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INTERVIEW: Meet Eric Lundgren, who broke the world record for EV range with a car made from trash

No funds for that project? It may be time to ask the crowd

June 8, 2017 by  
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As crowdfunding matures, startups experiment with niche sites focused on sustainability.

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No funds for that project? It may be time to ask the crowd

Sustainability and pallets: Making change for the long haul

June 8, 2017 by  
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Corrugated cardboard is far lighter than wood, plus it simultaneously saves money, reduces carbon footprints and advances zero-waste goals.

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Sustainability and pallets: Making change for the long haul

California defies Trump with Chinese tech pact

June 8, 2017 by  
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The state has pledged to work closely with the world’s largest polluter on technologies such as zero-emissions vehicles and energy storage.

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California defies Trump with Chinese tech pact

How Clean Must Your Recyclables Be?

May 25, 2017 by  
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If you’ve taken up recycling, you’re already helping to make the world a greener place. But there are some essential tricks of the trade. A very common concern in the recycling realm is knowing how clean recyclables must be before you throw them in…

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How Clean Must Your Recyclables Be?

3 ways to move your company toward the circular economy

May 16, 2017 by  
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It’s time for global businesses to adopt “make, use, return” as our collective operational mantra.

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3 ways to move your company toward the circular economy

Don’t let the ‘big picture’ paralyze circular economy projects

May 9, 2017 by  
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What is needed right now is investment, commitment and a willingness to live at the edge of uncertainty.

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Don’t let the ‘big picture’ paralyze circular economy projects

Tesla executives start mysterious new recycling company

May 3, 2017 by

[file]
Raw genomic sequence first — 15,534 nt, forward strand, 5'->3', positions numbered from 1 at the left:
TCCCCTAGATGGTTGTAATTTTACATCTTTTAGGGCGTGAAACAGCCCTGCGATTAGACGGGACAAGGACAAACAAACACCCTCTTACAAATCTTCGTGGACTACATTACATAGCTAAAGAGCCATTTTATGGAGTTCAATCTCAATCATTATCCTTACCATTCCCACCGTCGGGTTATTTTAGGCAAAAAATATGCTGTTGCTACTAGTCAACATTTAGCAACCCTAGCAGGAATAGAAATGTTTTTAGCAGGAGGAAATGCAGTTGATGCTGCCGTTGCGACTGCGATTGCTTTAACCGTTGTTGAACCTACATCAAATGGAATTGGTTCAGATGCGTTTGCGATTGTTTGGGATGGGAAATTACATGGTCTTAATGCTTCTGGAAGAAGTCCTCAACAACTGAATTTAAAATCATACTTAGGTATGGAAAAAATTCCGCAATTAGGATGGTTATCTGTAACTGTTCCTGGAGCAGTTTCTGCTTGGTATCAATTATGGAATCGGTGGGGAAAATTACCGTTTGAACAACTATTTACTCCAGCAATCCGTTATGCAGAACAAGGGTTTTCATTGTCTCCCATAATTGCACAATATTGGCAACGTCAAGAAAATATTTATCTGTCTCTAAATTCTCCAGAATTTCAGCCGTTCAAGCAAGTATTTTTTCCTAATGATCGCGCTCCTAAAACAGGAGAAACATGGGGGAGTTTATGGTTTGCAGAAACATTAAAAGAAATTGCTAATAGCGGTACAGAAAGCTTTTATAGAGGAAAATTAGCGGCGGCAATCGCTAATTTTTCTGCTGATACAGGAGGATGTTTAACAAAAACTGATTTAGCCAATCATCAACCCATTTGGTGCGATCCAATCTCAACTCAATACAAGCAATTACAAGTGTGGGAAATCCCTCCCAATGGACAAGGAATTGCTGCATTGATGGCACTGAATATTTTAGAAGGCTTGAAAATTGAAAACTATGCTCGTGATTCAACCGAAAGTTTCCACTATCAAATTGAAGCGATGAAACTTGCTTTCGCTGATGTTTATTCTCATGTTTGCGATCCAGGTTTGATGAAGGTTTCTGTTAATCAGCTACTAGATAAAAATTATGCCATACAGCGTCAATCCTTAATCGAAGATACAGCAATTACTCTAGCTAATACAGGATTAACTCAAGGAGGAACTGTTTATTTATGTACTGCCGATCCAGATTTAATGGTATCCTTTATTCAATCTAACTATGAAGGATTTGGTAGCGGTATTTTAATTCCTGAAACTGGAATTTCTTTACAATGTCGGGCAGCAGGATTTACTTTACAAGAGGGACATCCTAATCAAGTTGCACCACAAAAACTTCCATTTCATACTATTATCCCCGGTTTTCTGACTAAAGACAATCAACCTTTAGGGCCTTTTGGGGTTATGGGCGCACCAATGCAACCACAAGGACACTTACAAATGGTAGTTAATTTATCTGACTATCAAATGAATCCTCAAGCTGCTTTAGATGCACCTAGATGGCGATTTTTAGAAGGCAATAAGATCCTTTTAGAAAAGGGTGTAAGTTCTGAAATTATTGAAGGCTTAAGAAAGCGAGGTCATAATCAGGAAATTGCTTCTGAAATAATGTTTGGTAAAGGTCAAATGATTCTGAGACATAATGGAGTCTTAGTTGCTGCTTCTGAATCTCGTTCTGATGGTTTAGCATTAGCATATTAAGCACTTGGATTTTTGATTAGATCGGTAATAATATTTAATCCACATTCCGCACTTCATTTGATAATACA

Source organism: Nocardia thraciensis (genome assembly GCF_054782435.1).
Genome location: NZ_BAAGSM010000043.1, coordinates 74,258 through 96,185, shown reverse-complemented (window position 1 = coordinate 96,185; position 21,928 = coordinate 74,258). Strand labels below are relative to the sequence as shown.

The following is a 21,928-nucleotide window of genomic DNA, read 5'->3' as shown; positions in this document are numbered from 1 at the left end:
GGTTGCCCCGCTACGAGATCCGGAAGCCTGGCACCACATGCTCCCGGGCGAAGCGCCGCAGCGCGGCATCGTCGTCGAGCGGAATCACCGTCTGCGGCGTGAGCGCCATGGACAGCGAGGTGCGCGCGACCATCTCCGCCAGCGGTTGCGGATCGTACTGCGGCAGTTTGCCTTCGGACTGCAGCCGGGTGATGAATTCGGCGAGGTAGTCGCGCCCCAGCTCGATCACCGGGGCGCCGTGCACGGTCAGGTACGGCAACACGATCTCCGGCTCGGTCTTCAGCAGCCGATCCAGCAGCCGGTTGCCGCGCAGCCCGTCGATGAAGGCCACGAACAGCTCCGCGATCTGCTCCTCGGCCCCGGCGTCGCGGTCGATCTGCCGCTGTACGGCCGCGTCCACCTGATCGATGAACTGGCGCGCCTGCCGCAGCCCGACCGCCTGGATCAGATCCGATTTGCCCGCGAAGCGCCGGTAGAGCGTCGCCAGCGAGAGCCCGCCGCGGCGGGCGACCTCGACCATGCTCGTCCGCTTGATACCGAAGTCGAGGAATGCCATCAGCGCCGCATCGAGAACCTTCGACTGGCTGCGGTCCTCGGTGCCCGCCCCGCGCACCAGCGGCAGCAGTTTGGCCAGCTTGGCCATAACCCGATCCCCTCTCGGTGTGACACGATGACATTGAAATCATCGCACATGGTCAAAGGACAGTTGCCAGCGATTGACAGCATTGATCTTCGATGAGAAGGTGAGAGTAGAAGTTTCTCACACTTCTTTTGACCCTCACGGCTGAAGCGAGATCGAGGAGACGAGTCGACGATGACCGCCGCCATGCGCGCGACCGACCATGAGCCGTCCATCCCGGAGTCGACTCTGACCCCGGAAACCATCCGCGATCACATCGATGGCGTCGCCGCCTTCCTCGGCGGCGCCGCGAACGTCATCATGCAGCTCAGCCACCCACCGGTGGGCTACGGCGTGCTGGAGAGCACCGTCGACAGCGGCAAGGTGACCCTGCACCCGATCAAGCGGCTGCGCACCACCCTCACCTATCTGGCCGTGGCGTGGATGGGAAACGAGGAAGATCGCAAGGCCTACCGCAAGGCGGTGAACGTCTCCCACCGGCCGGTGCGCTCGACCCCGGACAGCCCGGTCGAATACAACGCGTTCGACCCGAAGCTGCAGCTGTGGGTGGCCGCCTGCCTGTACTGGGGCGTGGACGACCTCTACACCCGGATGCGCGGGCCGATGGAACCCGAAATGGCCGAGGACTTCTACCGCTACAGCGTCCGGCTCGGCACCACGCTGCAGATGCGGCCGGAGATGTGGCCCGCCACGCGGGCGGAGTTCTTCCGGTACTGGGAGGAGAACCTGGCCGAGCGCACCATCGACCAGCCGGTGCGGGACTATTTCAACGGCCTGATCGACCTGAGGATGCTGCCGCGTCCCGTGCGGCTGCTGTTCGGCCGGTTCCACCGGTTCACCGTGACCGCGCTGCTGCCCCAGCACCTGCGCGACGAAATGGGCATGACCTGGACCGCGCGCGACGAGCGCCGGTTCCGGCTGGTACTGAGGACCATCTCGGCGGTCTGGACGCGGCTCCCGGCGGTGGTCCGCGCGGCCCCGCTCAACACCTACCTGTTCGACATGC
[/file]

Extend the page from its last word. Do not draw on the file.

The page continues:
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You’d think with battery production commencing at the new Gigafactory and Tesla being the most valuable car company in America, the company’s executives would have their hands full. But it appears Tesla’s Chief Technology Officer Jeffrey Straubel and head of special products Andrew Stevenson have quietly filed documents for a new company aiming to “unlock the value of your materials.” CB Insights found a Securities and Exchange Commission (SEC) filing , with Straubel and Stevenson listed as executives on a new company called Redwood Materials . They already have a $2 million investment from an undisclosed investor. Their office is in Redwood City, California, fairly close to Tesla headquarters in Palo Alto. Related: Tesla just announced plans to build up to five Gigafactories Could Tesla be behind the company? According to its scant website, Redwood Materials offers “advanced technology and process development for materials recycling , remanufacturing, and reuse” – and that’s about all we know. A Tesla spokesperson didn’t answer The Verge’s request for clarification. But the publication said it’s quite possible Tesla isn’t involved with Redwood Materials at all. In the past Straubel has invested in companies that aren’t connected to Tesla, like a 2016 investment in energy storage company Axiom Energy. He’s also mentioned an interest in mineral recycling. Last year he said Tesla would recycle electric vehicle batteries and reuse those materials. In a recent March 2017 keynote address, Stevenson mentioned “re-thinking the materials supply chain ” as an area of innovation for the car company. Battery production requires materials like nickel, manganese, cobalt, graphite, copper, and lithium, and it makes sense Tesla would want to obtain reused materials for their batteries as much as possible as they ramp up production from 80,000 cars in 2016 to one million in 2020. The Redwood Materials website offers no other details, although you can enter an email address for updates. Via CB Insights , The Verge and Electrek Images via cchana on Flickr and Lwp Kommunikáció on Flickr